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I have attached both the question and the solution.

I just have questions as to why the solution is the way it is (sorry if they seem stupid but, while I get how to do it mechanically, I don't understand the fundamental reasoning as to why anything is being done):

1) Why are we taking the gradients?

2) Why are we then taking the cross product of the two gradients?

My attempt to answer these questions (I'd still appreciate confirmation for stuff that I am right about):

Gradients at a point in 3D spaces are analogous to derivatives at a point in 2D spaces but taking the gradient of a curve in 3D space yields a normal vector to a point on the curve instead of a line tangent to the curve in the 2D space scenario. I'm guessing these two gradient vectors are supposed to be perpendicular and that finding their cross product would yield a tangent vector to the intersection of the two curves but I don't get why this is so.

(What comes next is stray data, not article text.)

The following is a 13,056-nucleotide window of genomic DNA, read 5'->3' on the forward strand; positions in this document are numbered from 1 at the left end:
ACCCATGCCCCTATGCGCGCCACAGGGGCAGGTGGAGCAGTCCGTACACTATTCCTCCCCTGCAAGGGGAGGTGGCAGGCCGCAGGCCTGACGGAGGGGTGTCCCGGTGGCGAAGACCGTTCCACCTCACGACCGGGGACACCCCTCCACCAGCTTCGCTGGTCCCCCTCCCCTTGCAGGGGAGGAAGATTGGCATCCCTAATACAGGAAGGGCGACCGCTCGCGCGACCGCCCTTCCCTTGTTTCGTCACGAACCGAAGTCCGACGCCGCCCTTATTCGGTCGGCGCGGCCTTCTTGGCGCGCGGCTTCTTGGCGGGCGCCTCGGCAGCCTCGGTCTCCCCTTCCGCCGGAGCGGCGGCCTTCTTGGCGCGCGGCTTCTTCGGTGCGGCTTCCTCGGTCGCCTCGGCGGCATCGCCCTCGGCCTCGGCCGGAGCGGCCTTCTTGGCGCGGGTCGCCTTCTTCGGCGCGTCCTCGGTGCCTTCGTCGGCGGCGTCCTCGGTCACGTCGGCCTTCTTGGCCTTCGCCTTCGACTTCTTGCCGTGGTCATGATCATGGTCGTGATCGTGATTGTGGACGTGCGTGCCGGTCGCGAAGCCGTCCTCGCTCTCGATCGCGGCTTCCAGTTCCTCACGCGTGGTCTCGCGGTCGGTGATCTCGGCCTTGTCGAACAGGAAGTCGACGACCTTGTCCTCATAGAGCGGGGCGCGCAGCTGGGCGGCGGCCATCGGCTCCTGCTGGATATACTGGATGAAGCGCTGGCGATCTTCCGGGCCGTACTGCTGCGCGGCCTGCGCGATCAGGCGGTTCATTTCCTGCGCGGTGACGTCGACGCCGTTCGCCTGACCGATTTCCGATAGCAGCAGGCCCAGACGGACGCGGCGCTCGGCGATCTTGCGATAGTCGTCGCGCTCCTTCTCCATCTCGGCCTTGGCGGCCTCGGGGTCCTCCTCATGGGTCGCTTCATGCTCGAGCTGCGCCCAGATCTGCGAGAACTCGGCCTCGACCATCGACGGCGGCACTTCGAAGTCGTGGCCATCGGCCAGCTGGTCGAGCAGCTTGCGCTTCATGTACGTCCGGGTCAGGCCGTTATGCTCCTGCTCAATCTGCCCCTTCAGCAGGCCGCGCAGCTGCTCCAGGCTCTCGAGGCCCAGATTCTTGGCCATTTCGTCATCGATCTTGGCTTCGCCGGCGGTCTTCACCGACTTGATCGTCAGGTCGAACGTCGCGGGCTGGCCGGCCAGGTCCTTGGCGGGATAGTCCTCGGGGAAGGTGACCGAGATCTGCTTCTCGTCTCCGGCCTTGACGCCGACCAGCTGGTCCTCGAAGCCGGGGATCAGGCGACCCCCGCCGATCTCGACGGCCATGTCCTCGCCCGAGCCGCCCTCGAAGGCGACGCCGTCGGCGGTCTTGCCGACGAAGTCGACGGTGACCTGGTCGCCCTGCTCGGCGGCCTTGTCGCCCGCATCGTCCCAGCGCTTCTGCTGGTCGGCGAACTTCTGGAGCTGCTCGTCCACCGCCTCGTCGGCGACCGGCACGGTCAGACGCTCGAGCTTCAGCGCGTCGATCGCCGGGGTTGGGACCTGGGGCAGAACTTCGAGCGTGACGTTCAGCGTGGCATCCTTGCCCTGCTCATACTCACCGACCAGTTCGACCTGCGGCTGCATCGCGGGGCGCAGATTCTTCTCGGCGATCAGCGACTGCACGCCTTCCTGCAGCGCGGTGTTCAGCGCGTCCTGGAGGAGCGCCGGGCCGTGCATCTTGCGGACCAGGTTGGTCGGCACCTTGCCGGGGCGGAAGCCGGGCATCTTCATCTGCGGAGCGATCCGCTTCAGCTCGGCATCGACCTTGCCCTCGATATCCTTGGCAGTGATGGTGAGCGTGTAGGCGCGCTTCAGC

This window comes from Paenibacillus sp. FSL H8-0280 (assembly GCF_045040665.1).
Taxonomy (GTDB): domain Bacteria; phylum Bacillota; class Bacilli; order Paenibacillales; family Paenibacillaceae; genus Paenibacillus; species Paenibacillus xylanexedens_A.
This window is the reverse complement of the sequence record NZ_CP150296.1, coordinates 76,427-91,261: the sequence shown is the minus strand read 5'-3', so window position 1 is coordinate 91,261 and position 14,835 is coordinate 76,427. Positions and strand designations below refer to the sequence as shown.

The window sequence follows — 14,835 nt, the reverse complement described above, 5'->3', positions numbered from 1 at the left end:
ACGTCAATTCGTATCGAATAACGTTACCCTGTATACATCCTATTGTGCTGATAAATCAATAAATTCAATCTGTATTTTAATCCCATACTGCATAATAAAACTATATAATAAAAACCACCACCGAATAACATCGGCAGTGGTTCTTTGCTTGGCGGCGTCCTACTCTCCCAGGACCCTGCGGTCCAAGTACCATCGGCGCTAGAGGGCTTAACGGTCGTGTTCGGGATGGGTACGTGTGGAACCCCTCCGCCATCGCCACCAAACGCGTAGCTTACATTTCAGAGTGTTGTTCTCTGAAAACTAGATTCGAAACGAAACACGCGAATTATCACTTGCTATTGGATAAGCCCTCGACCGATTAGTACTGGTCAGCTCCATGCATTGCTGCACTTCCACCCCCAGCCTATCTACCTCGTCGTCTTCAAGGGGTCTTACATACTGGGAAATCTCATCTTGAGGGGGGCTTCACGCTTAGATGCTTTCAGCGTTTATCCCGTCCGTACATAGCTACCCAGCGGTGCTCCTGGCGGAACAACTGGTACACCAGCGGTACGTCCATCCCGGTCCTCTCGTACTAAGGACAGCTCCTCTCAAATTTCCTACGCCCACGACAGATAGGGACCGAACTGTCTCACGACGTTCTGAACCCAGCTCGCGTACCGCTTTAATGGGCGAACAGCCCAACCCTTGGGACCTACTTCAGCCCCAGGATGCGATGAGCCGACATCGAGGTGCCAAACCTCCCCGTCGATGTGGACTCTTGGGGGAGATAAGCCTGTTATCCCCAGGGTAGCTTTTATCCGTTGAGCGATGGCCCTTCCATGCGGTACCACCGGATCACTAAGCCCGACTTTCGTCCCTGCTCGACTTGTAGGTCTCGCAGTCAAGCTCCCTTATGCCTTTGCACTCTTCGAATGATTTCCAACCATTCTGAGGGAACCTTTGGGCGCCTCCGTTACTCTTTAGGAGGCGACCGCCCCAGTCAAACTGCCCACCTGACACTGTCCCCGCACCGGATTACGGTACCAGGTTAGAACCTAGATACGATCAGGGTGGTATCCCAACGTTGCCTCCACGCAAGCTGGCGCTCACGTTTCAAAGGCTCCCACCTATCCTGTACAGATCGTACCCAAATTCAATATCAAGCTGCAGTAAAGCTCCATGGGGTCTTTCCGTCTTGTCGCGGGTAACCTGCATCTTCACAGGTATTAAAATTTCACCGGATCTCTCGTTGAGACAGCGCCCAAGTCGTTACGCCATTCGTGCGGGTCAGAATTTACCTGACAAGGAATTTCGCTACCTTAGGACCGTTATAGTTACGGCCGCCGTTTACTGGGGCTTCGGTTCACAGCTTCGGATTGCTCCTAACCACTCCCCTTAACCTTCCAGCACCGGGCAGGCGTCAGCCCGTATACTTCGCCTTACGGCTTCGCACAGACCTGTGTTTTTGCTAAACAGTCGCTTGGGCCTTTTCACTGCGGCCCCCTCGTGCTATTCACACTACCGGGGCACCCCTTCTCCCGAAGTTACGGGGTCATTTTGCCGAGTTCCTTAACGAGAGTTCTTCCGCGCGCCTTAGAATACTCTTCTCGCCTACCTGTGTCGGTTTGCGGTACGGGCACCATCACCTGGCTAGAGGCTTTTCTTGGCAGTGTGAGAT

Any input would be GREATLY appreciated!

Thanks in advance!

I just have questions as to why the solution is the way it is (sorry if they seem stupid but, while I get how to do it mechanically, I don't understand the fundamental reasoning as to why anything is being done):

1) Why are we taking the gradients?

2) Why are we then taking the cross product of the two gradients?

My attempt to answer these questions (I'd still appreciate confirmation for stuff that I am right about):

Gradients at a point in 3D spaces are analogous to derivatives at a point in 2D spaces but taking the gradient of a curve in 3D space yields a normal vector to a point on the curve instead of a line tangent to the curve in the 2D space scenario. I'm guessing these two gradient vectors are supposed to be perpendicular and that finding their cross product would yield a tangent vector to the intersection of the two curves but I don't get why this is so.

Any input would be GREATLY appreciated!

Thanks in advance!

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